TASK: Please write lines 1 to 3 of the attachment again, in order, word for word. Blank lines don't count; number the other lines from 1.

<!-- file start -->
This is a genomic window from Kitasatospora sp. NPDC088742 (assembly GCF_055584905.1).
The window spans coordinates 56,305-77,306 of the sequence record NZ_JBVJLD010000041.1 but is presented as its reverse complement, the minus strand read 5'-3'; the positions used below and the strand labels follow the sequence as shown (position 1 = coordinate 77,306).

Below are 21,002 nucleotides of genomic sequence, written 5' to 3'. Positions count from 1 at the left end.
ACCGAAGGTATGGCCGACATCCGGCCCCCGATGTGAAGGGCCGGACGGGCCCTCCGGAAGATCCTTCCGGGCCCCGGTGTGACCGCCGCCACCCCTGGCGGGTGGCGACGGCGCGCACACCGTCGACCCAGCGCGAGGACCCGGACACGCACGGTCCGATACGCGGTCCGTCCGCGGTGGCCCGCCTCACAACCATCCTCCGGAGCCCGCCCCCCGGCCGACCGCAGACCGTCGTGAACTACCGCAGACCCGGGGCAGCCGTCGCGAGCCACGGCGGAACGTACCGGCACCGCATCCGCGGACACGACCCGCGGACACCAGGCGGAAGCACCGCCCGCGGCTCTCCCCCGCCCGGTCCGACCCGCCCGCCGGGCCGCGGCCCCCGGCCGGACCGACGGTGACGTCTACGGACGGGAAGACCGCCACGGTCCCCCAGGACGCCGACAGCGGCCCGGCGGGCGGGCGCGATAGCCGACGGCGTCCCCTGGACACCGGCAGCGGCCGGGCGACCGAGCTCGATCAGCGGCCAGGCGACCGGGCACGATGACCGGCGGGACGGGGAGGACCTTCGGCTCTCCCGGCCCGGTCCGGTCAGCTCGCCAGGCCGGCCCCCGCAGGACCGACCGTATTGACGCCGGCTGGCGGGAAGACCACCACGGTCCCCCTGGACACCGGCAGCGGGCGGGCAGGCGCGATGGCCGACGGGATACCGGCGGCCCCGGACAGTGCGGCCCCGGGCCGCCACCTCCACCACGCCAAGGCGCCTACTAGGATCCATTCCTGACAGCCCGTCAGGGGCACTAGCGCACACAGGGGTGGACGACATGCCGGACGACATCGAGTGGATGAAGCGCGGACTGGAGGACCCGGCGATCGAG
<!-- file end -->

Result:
This is a genomic window from Kitasatospora sp. NPDC088742 (assembly GCF_055584905.1).
The window spans coordinates 56,305-77,306 of the sequence record NZ_JBVJLD010000041.1 but is presented as its reverse complement, the minus strand read 5'-3'; the positions used below and the strand labels follow the sequence as shown (position 1 = coordinate 77,306).

Below are 21,002 nucleotides of genomic sequence, written 5' to 3'. Positions count from 1 at the left end.